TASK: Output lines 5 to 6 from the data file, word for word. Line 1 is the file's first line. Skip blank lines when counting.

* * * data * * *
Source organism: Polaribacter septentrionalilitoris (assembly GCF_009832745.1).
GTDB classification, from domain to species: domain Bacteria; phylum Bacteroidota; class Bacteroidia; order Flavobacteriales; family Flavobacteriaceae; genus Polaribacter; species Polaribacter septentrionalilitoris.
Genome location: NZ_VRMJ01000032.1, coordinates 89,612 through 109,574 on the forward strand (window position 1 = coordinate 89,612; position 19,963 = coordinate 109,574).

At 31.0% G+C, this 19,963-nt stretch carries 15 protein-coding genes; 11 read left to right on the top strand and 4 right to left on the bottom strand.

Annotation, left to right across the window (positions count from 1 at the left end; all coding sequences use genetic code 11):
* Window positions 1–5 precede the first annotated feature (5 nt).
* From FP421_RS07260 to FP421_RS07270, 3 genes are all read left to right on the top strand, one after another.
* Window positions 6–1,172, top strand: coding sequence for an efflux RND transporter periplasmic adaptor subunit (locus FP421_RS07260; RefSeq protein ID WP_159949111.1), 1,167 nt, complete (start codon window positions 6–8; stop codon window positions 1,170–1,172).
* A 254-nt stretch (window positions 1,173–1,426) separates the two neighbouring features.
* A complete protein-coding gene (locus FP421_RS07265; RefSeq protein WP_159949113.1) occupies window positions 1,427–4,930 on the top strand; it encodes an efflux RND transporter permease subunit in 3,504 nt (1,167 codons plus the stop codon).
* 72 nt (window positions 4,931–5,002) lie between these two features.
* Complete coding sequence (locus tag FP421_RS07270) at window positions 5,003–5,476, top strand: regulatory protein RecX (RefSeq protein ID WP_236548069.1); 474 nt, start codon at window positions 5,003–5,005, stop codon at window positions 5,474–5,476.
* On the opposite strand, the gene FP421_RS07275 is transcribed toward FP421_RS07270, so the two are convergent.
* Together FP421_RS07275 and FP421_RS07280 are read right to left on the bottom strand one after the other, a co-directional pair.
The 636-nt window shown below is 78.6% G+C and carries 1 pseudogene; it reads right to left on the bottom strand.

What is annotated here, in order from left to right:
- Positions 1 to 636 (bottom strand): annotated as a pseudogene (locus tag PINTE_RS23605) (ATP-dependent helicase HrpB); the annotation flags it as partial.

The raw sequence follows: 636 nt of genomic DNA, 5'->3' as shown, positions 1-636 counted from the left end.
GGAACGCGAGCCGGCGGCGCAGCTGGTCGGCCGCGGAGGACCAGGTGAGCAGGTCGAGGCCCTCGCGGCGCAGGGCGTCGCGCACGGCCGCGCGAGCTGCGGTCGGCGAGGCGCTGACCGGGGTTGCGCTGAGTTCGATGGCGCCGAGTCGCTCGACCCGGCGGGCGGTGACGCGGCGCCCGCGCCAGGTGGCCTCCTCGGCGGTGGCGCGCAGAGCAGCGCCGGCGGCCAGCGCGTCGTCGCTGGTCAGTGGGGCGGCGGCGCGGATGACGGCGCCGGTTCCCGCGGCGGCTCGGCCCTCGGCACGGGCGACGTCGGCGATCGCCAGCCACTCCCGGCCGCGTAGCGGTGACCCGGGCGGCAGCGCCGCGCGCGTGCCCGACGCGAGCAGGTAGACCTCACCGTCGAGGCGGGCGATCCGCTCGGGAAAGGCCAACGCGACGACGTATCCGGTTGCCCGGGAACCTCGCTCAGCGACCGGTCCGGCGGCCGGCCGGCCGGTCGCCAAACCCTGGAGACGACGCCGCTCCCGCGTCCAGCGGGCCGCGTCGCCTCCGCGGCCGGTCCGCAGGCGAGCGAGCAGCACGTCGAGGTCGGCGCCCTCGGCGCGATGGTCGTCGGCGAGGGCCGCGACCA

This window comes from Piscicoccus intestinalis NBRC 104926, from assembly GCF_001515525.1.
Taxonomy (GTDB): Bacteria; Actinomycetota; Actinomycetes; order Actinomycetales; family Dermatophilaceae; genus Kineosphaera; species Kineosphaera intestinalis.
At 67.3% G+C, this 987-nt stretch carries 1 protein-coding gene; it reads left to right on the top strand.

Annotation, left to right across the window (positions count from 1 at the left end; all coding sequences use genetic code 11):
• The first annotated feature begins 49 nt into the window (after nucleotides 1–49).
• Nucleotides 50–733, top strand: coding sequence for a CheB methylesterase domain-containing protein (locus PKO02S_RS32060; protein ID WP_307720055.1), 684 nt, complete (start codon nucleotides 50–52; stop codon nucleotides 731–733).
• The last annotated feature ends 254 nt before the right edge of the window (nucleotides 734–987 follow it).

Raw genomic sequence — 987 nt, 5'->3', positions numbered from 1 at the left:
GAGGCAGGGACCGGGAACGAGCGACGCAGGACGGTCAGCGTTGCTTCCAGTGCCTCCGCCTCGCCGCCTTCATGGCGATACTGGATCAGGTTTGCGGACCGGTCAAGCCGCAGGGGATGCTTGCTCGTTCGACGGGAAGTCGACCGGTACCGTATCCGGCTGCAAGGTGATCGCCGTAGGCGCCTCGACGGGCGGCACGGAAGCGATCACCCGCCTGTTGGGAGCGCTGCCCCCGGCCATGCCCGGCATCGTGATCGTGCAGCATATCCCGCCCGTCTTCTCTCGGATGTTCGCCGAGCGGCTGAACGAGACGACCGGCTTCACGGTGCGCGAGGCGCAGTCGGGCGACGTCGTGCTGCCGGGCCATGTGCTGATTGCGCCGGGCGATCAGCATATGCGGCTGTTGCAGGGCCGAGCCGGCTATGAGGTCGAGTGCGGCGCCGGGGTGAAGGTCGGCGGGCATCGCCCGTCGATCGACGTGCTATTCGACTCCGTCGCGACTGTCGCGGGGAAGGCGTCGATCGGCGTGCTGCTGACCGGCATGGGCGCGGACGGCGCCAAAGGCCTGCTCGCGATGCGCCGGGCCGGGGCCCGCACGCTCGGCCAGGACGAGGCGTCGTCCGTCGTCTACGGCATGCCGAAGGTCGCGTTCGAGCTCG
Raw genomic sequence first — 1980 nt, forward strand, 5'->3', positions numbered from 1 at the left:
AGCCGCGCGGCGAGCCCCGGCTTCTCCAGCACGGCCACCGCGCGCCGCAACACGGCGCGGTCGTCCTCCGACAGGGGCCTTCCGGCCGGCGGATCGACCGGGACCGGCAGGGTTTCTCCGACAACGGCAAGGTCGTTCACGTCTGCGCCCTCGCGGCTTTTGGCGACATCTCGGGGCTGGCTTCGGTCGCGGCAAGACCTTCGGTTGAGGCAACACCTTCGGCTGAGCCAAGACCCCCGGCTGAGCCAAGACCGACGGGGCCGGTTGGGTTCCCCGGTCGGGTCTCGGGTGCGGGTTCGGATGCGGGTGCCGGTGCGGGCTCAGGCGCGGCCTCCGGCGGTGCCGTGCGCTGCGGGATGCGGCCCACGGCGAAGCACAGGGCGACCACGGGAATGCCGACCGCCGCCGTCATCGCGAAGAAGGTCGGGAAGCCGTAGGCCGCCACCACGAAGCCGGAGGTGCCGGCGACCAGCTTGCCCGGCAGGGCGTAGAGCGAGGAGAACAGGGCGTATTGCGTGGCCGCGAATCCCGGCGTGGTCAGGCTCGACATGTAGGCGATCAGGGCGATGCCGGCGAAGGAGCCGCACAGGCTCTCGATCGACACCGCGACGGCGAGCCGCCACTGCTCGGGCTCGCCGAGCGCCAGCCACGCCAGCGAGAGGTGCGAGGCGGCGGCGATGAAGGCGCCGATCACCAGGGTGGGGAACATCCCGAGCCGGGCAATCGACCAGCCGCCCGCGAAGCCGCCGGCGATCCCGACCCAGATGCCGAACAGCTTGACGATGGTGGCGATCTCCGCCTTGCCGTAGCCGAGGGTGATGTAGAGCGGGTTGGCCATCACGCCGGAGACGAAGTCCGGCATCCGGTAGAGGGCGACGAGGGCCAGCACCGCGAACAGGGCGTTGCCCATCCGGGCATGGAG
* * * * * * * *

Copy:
Annotation, left to right across the window (positions count from 1 at the left end; all coding sequences use genetic code 11):
* Window positions 1–5 precede the first annotated feature (5 nt).